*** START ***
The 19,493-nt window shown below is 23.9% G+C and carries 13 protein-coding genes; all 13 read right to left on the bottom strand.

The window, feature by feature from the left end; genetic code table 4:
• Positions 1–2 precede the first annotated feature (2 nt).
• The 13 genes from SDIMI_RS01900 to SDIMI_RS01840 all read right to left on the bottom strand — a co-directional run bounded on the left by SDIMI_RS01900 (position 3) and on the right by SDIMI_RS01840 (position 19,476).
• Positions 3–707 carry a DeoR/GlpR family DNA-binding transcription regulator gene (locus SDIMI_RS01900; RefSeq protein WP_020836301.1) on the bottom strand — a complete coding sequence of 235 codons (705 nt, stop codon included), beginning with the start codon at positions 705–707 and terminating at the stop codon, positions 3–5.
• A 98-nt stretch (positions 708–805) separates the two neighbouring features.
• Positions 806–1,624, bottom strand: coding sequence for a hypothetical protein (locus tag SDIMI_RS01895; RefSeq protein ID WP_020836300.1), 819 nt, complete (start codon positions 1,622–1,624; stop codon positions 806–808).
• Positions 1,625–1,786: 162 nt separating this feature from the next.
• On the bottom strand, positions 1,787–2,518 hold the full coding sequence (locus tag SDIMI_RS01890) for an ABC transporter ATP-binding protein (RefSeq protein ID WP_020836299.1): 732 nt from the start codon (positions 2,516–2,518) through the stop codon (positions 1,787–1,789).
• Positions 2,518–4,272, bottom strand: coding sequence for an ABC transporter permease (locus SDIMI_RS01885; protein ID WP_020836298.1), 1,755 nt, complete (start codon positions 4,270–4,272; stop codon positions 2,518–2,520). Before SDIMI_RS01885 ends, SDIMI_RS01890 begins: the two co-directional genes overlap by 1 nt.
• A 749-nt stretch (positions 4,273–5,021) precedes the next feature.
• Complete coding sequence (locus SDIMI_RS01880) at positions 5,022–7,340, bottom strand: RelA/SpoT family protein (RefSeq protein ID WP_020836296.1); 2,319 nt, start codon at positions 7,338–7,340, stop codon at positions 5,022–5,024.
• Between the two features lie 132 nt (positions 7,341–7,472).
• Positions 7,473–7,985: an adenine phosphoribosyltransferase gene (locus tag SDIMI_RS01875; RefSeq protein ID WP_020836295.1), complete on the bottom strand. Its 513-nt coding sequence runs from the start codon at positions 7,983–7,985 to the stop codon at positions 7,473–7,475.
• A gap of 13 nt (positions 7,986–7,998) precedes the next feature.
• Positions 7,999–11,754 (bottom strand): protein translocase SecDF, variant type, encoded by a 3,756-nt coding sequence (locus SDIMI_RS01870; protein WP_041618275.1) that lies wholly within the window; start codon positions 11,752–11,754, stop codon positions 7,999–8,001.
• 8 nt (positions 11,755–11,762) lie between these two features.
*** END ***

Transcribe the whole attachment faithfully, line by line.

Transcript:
The 19,493-nt window shown below is 23.9% G+C and carries 13 protein-coding genes; all 13 read right to left on the bottom strand.

The window, feature by feature from the left end; genetic code table 4:
• Positions 1–2 precede the first annotated feature (2 nt).
• The 13 genes from SDIMI_RS01900 to SDIMI_RS01840 all read right to left on the bottom strand — a co-directional run bounded on the left by SDIMI_RS01900 (position 3) and on the right by SDIMI_RS01840 (position 19,476).
• Positions 3–707 carry a DeoR/GlpR family DNA-binding transcription regulator gene (locus SDIMI_RS01900; RefSeq protein WP_020836301.1) on the bottom strand — a complete coding sequence of 235 codons (705 nt, stop codon included), beginning with the start codon at positions 705–707 and terminating at the stop codon, positions 3–5.
• A 98-nt stretch (positions 708–805) separates the two neighbouring features.
• Positions 806–1,624, bottom strand: coding sequence for a hypothetical protein (locus tag SDIMI_RS01895; RefSeq protein ID WP_020836300.1), 819 nt, complete (start codon positions 1,622–1,624; stop codon positions 806–808).
• Positions 1,625–1,786: 162 nt separating this feature from the next.
• On the bottom strand, positions 1,787–2,518 hold the full coding sequence (locus tag SDIMI_RS01890) for an ABC transporter ATP-binding protein (RefSeq protein ID WP_020836299.1): 732 nt from the start codon (positions 2,516–2,518) through the stop codon (positions 1,787–1,789).
• Positions 2,518–4,272, bottom strand: coding sequence for an ABC transporter permease (locus SDIMI_RS01885; protein ID WP_020836298.1), 1,755 nt, complete (start codon positions 4,270–4,272; stop codon positions 2,518–2,520). Before SDIMI_RS01885 ends, SDIMI_RS01890 begins: the two co-directional genes overlap by 1 nt.
• A 749-nt stretch (positions 4,273–5,021) precedes the next feature.
• Complete coding sequence (locus SDIMI_RS01880) at positions 5,022–7,340, bottom strand: RelA/SpoT family protein (RefSeq protein ID WP_020836296.1); 2,319 nt, start codon at positions 7,338–7,340, stop codon at positions 5,022–5,024.
• Between the two features lie 132 nt (positions 7,341–7,472).
• Positions 7,473–7,985: an adenine phosphoribosyltransferase gene (locus tag SDIMI_RS01875; RefSeq protein ID WP_020836295.1), complete on the bottom strand. Its 513-nt coding sequence runs from the start codon at positions 7,983–7,985 to the stop codon at positions 7,473–7,475.
• A gap of 13 nt (positions 7,986–7,998) precedes the next feature.
• Positions 7,999–11,754 (bottom strand): protein translocase SecDF, variant type, encoded by a 3,756-nt coding sequence (locus SDIMI_RS01870; protein WP_041618275.1) that lies wholly within the window; start codon positions 11,752–11,754, stop codon positions 7,999–8,001.
• 8 nt (positions 11,755–11,762) lie between these two features.